Miranda Rights + Interrogations = Confessions
We’ve all heard police read a suspect his or her Miranda Rights on television shows and movies. We practically know the following warnings by heart: “You have the right to remain silent. Anything you say or do can and will be held against you in a court of law. You have the right to speak to an attorney. If you cannot afford an attorney, one will be appointed for you. Do you understand these rights as they have been read to you?”
Knowing these rights–then why do so many people confess to committing crimes after they are arrested? It’s one of the questions that puzzled me when I first started practicing law. I mean if police are questioning you about a crime–why wouldn’t you ask for an attorney before answering questions. The answer, I later learned, is simple: police use sophisticated and structured-interrogation techniques to extract confessions from suspects. For a complete discussion on this issue, see Fred. E. Inbau Et. AL., CRIMINAL INTERROGATIONS AND CONFESSIONS (4th ed. 2001).
Below are answers to frequently asked questions about interrogations based on Inbau’s manual.
1. What’s the difference between an interview and an interrogation?
- An interview is nonaccusatory and used by police to gather information. It’s usually conducted early in the case and under a variety of enviorments.
- An interrogation is accusatory. The interrogator tells the suspect that there is no doubt that the suspect committed the offense. The purpose of this statement is to persuade the suspect to tell the truth. Interrogations often, but not always, occur after an interview.
- Note: detectives do not use the word “interrogate” when they testify in court. Instead they describe the interrogation as a “conversation.”
2. How do police use an interrogation room to extract a confession?
- They use privacy between the suspect and the interrogator in the interview room to create an atmosphere that makes it easier to confess. It’s similar to talking to a friend about a personal matter–you usually do it one-on-one instead of at a party or other social situation where there are many people who can over hear the personal conversation.
- Police minimize the consequences of a suspect telling the truth. As Inbau wrote, “during an interview or especially an interrogation, it is psychologically improper to mention any consequences whatsoever of the possible negative effects a suspect may experience if he decides to tell the truth.” Id. at 57. In plain English–police do not tell a suspect that if he confesses to murder that he will be facing up to life imprisonment if he is convicted of the offense.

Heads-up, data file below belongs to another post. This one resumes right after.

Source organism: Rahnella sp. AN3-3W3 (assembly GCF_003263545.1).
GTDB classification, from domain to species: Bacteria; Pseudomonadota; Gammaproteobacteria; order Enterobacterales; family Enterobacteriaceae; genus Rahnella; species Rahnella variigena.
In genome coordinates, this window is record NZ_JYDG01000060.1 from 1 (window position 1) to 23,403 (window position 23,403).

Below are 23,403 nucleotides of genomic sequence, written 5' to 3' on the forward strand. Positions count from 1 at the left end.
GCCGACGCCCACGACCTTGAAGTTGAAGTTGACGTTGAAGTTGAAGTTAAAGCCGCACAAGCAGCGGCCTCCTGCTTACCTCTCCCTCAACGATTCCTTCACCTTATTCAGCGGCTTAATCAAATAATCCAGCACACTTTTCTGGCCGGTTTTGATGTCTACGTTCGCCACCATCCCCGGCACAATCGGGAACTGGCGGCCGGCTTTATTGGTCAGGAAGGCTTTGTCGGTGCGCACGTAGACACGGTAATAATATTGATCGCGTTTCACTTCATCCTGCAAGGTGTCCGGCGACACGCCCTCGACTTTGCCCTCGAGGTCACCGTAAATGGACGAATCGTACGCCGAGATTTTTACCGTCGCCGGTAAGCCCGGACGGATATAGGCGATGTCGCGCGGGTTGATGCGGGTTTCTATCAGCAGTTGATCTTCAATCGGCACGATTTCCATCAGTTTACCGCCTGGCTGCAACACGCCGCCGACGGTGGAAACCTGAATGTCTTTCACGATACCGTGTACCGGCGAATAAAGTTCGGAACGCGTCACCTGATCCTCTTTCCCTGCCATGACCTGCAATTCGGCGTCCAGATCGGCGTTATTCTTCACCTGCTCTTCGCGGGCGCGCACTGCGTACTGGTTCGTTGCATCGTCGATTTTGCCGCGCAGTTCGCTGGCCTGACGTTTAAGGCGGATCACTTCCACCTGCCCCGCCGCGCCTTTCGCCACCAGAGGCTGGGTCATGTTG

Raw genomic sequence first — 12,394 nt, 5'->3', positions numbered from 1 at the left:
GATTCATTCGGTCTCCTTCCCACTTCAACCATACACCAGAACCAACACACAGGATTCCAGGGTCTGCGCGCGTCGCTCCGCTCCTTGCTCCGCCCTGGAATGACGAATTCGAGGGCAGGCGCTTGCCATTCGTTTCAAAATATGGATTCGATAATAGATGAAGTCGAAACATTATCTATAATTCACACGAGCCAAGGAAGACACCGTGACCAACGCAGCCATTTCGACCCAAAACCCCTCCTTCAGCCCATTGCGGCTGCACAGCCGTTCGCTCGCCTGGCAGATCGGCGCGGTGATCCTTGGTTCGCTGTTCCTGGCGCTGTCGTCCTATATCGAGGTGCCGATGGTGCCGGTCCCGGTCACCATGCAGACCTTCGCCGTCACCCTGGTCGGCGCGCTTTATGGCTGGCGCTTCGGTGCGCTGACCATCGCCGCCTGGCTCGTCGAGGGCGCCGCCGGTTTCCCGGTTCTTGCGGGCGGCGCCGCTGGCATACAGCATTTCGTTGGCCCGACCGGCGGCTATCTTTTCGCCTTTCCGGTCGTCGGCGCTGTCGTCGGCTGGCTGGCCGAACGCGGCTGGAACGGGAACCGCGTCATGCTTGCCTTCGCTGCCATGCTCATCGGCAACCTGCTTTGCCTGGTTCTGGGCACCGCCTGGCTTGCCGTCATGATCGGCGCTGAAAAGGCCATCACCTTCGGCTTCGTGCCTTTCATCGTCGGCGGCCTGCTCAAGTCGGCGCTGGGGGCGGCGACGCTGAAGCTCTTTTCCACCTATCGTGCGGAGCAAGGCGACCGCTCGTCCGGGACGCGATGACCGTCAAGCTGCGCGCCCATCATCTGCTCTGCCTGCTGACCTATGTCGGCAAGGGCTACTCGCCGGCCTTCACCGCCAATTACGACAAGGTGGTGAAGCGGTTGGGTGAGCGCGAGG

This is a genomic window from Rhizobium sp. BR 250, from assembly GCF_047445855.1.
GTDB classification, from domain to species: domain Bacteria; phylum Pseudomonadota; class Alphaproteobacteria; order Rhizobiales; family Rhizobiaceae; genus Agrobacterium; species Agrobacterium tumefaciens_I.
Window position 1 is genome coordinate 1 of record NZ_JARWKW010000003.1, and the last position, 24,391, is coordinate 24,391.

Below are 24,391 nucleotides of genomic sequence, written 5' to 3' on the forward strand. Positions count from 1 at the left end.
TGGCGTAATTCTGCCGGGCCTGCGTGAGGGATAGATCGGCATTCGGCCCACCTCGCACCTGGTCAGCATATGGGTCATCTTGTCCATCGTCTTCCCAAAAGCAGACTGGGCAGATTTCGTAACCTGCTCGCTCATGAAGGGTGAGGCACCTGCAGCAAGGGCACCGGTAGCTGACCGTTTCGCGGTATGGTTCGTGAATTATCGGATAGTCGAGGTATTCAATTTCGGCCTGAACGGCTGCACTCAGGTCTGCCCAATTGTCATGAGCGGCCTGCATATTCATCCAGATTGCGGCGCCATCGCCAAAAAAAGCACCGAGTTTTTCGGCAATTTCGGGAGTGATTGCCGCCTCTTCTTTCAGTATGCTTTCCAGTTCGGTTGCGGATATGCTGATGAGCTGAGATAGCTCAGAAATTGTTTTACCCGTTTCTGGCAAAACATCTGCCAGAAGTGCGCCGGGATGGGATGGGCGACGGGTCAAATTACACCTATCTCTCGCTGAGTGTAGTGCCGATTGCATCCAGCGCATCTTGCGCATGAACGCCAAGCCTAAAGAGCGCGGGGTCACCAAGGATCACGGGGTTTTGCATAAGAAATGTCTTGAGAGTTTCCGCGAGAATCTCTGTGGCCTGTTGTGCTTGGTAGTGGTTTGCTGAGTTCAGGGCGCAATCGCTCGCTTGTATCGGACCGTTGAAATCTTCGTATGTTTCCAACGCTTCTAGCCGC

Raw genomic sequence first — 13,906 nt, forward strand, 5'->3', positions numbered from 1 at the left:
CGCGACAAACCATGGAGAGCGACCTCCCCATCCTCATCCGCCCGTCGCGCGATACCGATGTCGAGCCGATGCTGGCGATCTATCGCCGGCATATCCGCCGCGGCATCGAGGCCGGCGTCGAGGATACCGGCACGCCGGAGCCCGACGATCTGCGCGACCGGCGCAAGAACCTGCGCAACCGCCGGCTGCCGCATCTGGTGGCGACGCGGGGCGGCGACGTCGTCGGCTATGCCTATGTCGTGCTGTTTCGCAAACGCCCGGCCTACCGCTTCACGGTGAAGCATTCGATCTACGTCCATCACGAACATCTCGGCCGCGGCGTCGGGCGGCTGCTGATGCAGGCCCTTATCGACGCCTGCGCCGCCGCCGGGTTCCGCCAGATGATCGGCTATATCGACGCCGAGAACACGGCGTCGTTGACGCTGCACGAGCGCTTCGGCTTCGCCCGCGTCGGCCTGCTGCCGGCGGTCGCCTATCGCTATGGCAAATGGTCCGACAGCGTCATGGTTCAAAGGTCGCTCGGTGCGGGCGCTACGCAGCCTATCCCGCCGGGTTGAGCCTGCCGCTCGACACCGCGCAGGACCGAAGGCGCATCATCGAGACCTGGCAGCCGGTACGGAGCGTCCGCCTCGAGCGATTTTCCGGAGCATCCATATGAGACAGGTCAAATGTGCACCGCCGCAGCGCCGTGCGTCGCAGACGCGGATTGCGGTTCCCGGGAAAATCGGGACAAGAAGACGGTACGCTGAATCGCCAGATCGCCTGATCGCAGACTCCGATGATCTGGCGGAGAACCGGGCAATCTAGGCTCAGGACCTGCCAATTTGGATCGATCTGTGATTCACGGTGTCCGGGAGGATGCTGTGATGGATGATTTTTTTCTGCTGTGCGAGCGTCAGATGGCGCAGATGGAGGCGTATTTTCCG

- Police also eliminate visual reminders about the possible consequences of a confession–Detectives are usually dressed in plain clothes and do not carry weapons, badges, or handcuffs. There are no certificates on the wall indicating that the interrogator successfully completed and advanced degree or certification in interrogation procedures and methods.
3. Can police lie to suspects during an interview or interrogation?
- Yes. Inbau states that, ‘[t]o persuade a guilty suspect to offer an admission against self-interest [i.e., confess], the investigator may have to falsely exaggerate his confidence in the suspect’s guilt, sympathize with the suspect’s situation, and display feelings toward the suspect or his crime that are far from genuine.” Id. at 427.
- We have seen examples of this type of trickery on many television shows such as NCIS. For instance, police walk into an interrogation room with a “case file.” During the interrogation, the interrogator motions to the case file and indicates to the suspect that the case against the suspect is “air tight.” Once the interrogation is over, we learn that the file is nothing but scrap paper. This is proper with one key exception. Police cannot create fake lab reports in Texas state courts to deceive a suspect. See Wilson v. State, 311 S.W.3d 452, 461-63 (Tex. Crim. App. 2010) (prohibiting police from manufacturing lab reports for use during interrogations).
So what do I do if police want me to come down to the police station for an interview? You should always consult with a qualified criminal defense attorney before being interviewed or interrogated by law enforcement.
Genaro R. Cortez